NEW YORK – Researchers at Geisinger Health System hope new funding will advance genetic testing and improve outcomes for patients with familial hypercholesterolemia. Two teams at the health system were recently awarded a total of $7 million for studies incorporating genetic testing for FH from the National Institutes of Health's National Heart, Lung, and Blood Institute.
Familial hypercholesterolemia is one of the most common genetic disorders, impacting roughly one in every 250 people in the US. It can lead to high cholesterol, premature coronary artery disease, strokes, and early death. FH is also considered underdiagnosed and undertreated, as a patient's risk is often not discovered until after a major health event, like a heart attack.
Race and place impact FH, too, with Black and Hispanic people as well as individuals in rural areas less likely to be diagnosed and receive early interventions like lipid-lowering medications.
According to Laney Jones, the principal investigator on one of the NHLBI-funded studies, an early FH diagnosis can be lifesaving if patients are given medication and counseling. It can also help a patient's family members who might be tested in turn and treated early through cascade screening.
Jones' study, called the Collaborative Approach to Reach Everyone with Familial Hypercholesterolemia, or CARE-FH, will be funded by $3.3 million over five years.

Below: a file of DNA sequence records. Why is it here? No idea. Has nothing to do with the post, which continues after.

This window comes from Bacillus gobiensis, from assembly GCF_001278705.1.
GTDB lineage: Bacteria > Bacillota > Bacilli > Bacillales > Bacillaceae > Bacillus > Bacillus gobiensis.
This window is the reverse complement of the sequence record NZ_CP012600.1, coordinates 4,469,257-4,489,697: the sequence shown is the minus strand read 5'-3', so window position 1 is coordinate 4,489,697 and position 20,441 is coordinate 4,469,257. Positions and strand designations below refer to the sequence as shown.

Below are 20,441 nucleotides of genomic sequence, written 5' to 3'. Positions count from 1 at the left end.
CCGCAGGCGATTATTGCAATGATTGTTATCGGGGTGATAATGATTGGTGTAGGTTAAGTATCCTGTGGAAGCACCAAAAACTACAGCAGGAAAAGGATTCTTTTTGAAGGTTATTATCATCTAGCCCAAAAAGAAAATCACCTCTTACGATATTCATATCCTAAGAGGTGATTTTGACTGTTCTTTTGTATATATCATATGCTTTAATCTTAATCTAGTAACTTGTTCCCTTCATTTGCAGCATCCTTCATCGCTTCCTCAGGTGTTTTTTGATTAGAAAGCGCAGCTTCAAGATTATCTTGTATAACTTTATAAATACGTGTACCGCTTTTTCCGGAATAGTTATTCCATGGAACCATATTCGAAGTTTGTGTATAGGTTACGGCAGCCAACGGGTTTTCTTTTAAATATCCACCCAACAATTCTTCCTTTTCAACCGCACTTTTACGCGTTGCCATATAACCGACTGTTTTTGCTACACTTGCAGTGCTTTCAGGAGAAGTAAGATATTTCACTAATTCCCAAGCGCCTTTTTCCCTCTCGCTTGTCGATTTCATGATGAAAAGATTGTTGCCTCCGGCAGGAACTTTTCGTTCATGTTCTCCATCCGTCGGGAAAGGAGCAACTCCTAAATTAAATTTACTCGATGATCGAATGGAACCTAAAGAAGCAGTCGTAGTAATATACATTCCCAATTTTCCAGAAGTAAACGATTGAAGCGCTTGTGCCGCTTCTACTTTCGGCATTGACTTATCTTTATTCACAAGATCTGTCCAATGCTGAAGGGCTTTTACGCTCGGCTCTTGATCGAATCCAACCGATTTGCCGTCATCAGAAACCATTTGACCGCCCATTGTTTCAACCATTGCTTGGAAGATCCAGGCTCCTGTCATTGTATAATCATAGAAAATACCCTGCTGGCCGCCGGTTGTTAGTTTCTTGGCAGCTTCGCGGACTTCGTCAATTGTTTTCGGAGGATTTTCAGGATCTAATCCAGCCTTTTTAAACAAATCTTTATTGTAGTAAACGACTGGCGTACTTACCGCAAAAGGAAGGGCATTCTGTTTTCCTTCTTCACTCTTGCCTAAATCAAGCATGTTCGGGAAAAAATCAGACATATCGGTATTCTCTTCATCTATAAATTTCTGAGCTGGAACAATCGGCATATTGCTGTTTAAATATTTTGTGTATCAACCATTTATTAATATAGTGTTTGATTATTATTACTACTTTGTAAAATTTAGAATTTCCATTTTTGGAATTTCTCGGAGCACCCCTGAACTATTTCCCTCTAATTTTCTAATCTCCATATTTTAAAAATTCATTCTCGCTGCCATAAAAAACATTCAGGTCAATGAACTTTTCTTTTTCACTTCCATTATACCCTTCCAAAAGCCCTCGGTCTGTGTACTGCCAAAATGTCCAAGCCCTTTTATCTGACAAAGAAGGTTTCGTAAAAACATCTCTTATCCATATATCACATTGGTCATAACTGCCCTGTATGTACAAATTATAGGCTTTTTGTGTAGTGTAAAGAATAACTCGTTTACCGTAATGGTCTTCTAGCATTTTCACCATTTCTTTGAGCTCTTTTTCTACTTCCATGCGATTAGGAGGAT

As described earlier this year in the Journal of Personalized Medicine, the trial will roll out different strategies to engage primary care clinicians in FH screening. It will include educational interventions about FH, as well as instruction in how to perform a screening and diagnostic evaluation.
As part of the diagnostic evaluation, if a patient has high levels of low-density lipoprotein and a family history indicative of FH, clinicians will be encouraged to perform genetic screening. Patients can decide whether they want the genetic testing, Jones said, and sequencing will be performed by send-out labs. The study will be rolled out in five phases over two-and-a-half years, with results from each iteration informing the next.
The primary outcome will be clinician adoption of the FH diagnostic evaluation in primary care, with secondary outcome measures pertaining to the acceptability and feasibility for patients and providers as well as measures of the expenditure required of the health system to implement the screening program. And, importantly, the team plans to measure whether the screening impacts patient health outcomes, such as whether or not they received genetic testing, saw a reduction in LDL levels, or had their diagnosis lead to increased cascade screening for their families.
Overall, "we're trying to bring FH care and diagnosis earlier into the mainstream clinical process at Geisinger," Jones said. As such, the project targets community medicine, internal medicine, and pediatric clinics, to ultimately prevent future cardiovascular events.
"We are really hoping to increase the number of individuals that we suspect have FH in our system who undergo clinical genetic testing," she said. "We are going to educate our primary care clinicians on how to order the [genetic] test," she added, and the team will also help with counseling and resources to help patients decide whether they want genetic testing.
Jones is also collaborating with PI Matthew Oetjens on Geisinger's second recently announced NHLBI-funded project, dubbed RISK-FH. That study was provided $3.7 million in funding for a project scheduled to last five years.